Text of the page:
Which fat does what?

Learn what's good and what’s not so good, on the fats and oils front.

Which fat does what?


Polyunsaturates, saturates, monunsaturates, essential fatty acids – so what's good and what's not? In other words, what constitutes good fats, which can contribute to a healthy diet, and which ones have the potential to raise your cholesterol and increase the risk of heart disease? Here’s what you need to know.


Saturated and trans fats

Let’s look at saturated fats first. Because these raise levels of LDL or ‘bad’ cholesterol, saturated fats contribute to the risk of heart disease and stroke. They’re commonly found in many manufactured and packaged foods, including deep-fried takeaways, commercially baked cakes, biscuits, pastries and pies as well as fatty snack foods. But dairy foods, such as butter and regular-fat milk and cheese, and meat also contain saturated fat, so it’s important to choose low-fat dairy products and leaner cuts of meat.

And remember that coconut milk and cream, as well as coconut oil, also contain saturated fat. According to the Dietitians Association of Australia, despite being popular with some eating ‘trends’, the current evidence shows that coconut oil doesn’t stack up against healthy unsaturated fats, like those found in olive oil.The Heart Foundation agrees saying that, like butter, coconut oil is something to use only sometimes and in small amounts.

Trans fats are rare in nature, but are created during the manufacturing process of foods or from superheating oils and fats during food production. So deep-fried foods, commercial cakes and biscuits and pies and pastries tend to contain higher levels of trans fats. Because they act like saturated fats in the body, they tend to raise levels of LDL cholesterol. However, unlike saturated fats, they also lower HDL cholesterol so are likely to be even more damaging.



Cholesterol actually plays several essential roles in the body, including producing hormones, like oestrogen and testosterone, helping your body produce vitamin D and building the structure of cell membranes. But, even so, having high levels of the wrong type of cholesterol circulating in your blood increases your risk of heart disease.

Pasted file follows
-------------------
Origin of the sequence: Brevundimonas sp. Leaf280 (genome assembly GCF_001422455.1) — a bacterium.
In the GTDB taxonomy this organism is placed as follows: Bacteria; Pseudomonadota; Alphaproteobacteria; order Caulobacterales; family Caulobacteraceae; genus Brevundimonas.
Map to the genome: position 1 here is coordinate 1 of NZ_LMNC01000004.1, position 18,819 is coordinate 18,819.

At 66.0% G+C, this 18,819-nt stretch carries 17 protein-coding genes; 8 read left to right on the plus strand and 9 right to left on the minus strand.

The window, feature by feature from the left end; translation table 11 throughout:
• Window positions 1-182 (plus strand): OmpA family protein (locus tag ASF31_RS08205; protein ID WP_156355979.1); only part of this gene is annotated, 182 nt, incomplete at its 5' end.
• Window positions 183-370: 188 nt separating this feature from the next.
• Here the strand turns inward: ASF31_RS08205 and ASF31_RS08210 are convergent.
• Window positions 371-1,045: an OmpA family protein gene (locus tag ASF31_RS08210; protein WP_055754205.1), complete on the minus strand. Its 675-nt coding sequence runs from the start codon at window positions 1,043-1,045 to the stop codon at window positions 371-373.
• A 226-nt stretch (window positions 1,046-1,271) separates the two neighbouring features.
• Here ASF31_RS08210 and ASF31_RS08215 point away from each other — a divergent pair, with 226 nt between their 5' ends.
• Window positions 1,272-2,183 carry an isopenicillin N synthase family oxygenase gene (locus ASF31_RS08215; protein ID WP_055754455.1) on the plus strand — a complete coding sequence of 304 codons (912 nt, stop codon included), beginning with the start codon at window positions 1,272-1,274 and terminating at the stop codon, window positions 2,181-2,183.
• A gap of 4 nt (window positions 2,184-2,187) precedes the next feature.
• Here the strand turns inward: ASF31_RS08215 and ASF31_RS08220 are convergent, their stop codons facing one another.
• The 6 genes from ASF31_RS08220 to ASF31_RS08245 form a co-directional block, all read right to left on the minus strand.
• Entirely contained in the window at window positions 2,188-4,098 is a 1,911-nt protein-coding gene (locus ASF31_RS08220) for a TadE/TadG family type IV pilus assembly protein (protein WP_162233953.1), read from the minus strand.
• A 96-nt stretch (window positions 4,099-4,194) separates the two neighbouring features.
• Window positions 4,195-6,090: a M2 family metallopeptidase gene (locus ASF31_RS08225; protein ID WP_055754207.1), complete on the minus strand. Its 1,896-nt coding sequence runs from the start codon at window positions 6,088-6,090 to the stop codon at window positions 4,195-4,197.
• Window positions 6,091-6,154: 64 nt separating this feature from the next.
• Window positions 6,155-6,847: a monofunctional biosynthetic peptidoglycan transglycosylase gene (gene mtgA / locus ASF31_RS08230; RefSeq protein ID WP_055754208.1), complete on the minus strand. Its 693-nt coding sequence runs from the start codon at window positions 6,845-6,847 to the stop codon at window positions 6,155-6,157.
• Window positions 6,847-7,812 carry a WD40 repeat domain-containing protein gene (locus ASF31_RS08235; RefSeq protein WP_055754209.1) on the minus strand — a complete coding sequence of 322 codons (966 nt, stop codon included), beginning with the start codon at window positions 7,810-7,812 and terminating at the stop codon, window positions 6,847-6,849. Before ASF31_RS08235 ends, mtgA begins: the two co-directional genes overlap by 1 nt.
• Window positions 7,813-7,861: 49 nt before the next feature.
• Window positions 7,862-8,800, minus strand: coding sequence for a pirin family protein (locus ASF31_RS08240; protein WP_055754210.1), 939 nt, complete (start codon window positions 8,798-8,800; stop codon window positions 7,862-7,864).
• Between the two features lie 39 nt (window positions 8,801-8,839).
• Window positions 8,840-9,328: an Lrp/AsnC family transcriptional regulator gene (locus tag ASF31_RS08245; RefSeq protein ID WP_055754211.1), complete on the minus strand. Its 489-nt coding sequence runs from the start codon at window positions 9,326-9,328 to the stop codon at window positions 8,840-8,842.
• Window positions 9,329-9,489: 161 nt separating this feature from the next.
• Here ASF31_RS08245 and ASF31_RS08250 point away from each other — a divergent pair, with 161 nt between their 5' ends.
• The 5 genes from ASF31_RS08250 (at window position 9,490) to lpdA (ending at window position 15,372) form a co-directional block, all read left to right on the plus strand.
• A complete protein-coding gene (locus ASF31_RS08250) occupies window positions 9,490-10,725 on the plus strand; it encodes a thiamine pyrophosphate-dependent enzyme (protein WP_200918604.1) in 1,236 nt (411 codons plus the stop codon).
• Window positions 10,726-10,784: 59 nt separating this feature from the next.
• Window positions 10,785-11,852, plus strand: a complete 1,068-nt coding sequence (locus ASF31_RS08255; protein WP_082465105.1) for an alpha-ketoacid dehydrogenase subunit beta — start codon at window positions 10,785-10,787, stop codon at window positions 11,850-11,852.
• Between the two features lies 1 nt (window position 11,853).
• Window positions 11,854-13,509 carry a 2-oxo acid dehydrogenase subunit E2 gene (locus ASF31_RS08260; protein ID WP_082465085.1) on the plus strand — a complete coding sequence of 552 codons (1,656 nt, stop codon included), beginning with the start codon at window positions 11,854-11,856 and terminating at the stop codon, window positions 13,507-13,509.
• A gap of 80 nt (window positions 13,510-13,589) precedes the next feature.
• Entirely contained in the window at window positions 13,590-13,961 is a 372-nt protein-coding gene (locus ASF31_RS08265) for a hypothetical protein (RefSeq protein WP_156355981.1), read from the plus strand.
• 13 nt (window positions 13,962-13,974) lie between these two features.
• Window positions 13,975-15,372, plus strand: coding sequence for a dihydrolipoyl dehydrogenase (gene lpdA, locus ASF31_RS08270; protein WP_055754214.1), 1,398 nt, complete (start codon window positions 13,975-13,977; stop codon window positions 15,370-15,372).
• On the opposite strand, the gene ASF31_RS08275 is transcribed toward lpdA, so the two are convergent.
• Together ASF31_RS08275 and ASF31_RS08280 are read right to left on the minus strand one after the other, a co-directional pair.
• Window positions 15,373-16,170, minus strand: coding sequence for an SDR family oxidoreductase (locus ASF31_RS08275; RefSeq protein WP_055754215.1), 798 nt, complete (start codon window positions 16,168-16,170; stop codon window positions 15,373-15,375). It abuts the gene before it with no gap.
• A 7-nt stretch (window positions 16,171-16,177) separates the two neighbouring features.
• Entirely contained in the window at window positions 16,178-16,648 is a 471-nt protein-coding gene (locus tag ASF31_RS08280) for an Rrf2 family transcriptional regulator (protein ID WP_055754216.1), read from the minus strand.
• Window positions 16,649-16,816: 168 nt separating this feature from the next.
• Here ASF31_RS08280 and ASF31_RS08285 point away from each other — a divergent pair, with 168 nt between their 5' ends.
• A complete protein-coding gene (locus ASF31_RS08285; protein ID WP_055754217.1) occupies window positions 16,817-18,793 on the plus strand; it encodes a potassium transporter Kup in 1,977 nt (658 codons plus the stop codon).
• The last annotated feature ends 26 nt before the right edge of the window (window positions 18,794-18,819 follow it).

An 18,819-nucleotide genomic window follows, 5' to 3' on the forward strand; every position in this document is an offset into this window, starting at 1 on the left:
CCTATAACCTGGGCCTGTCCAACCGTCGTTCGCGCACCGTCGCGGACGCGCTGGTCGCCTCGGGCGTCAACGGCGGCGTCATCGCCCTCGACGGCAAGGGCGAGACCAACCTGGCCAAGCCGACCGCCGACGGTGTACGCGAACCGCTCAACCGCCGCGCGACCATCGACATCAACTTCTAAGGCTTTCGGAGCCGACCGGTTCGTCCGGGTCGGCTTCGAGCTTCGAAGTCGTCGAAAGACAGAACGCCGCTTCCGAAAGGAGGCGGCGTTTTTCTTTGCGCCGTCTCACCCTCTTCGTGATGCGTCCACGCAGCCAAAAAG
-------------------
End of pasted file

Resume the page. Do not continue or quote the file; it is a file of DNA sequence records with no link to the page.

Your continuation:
The ‘wrong’ type is LDL or ‘bad’ cholesterol, which contributes to blocked arteries and therefore the risk of heart disease. On the flip side, HDL, or ‘good’ cholesterol helps protect the arteries from the build up of fatty deposits.

Although food manufacturers have latched on to the idea that the cholesterol in food is the main cause of heart disease, so advertise products as being cholesterol free, it’s actually eating large amounts of foods that contain saturated and trans fats that has the most influence on blood cholesterol levels.


Polyunsaturates and monounsaturates

These fats tend to lower LDL blood cholesterol when they replace saturated fats in the diet, with polyunsaturated fat believed to have a slightly greater impact than the monounsaturated variety.

Sources of polyunsaturated fat include fish, linseed and chia seeds, pine nuts, walnuts and brazil nuts, as well as vegetable oils like soybean, sunflower, safflower and canola oil – as well as margarine spreads made from those oils.

Sources of monounsaturated fat include avocados, almonds, hazelnuts and cashews, and olive and canola oils.

It’s important to remember that unsaturated fats are healthy fats and are an important part of a healthy diet.


A quick guide to buying and storing oils:


  • Stick to single oils, rather than blends.
  • Check the best-before dates and choose smaller bottles to ensure the oils are always fresh.
  • Choose dark glass bottles or tins, which mean the oils will be better preserved.
  • Store away from heat sources and bright lights when you get them home.